You’re racing through New York’s Penn Station with just enough time to grab coffee and a doughnut. Speed walk your way right past that other national chain and head into one of two – soon to be three – Hudson News stores with new full-service Dunkin’ Donuts shops.

You’ll be buying pastry with a union label – more specifically, treats and sandwiches baked and sold by 60 of the newest members of The Newspaper Guild-CWA.

“To the best of our knowledge, these are the only unionized Dunkin’ Donuts stores in the entire country,” said Bill O’Meara, president of the New York Guild, which organized the city’s Hudson News newsstand employees 12 years ago.

The local represents about 240 Hudson retail and warehouse workers at Penn Station, Grand Central, the Port Authority and other New York City locations. But hard copies of newspapers and magazines don’t sell as well as they once did, with so many readers getting their news online.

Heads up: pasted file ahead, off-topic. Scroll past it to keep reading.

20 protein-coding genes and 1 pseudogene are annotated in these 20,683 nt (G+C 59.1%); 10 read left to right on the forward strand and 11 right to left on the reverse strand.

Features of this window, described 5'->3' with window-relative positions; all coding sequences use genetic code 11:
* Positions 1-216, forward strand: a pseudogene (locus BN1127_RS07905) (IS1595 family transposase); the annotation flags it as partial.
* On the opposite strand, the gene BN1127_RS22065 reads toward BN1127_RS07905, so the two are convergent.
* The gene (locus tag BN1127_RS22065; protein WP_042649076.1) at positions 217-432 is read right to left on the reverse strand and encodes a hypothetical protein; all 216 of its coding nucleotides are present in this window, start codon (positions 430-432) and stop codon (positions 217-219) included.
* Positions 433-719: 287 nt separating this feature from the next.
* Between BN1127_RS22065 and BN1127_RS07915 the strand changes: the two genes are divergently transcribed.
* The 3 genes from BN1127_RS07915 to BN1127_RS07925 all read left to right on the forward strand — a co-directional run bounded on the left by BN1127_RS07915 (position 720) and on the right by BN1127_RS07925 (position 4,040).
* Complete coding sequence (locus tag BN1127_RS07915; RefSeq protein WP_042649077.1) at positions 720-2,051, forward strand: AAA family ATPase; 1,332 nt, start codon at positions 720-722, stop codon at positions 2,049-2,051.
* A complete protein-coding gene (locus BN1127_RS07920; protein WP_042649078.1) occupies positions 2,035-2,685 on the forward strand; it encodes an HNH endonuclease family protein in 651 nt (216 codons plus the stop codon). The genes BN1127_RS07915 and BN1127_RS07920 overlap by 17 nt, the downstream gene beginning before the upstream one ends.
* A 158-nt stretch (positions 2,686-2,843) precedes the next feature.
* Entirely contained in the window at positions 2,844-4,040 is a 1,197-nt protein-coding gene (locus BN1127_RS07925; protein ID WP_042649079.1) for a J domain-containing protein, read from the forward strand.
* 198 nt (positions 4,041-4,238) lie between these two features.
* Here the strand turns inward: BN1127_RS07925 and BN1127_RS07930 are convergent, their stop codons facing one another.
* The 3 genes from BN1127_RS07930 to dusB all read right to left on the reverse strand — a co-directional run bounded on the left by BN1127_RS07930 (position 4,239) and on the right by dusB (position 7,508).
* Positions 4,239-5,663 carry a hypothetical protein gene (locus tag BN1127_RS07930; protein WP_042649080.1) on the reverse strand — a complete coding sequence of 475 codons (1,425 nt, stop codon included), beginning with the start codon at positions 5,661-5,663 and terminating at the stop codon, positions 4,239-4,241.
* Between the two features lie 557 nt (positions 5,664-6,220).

Last year, Guild-represented Hudson workers told the union about a rumored deal to build Dunkin’ Donuts counters in space Hudson no longer needs. “We had a meeting with Hudson about it, and they said, ‘Yes,” they would be willing to negotiate those jobs under our existing contract,” O’Meara said.

The Guild has built a cordial, cooperative relationship with Hudson News, and managers acknowledged as much when it came to discussing the Dunkin’ Donuts workers, he said.

It wasn’t always that way, though. Management successfully defeated organizing drives in the late 1990s, the first by another union, the second by the Guild.

But on a third try in 2000, workers voted for Guild representation. Since then, O’Meara said, contract negotiations and other issues have been handled fairly smoothly. “We’ve only had one arbitration in all that time, and we won - - the worker got his job back.”

Creating the combined stores took away some of Hudson’s newsstand space, but none of the newsstand jobs, O’Meara said. Even when the stores were off-limits for construction of the Dunkin’ Donuts counters, there were no layoffs.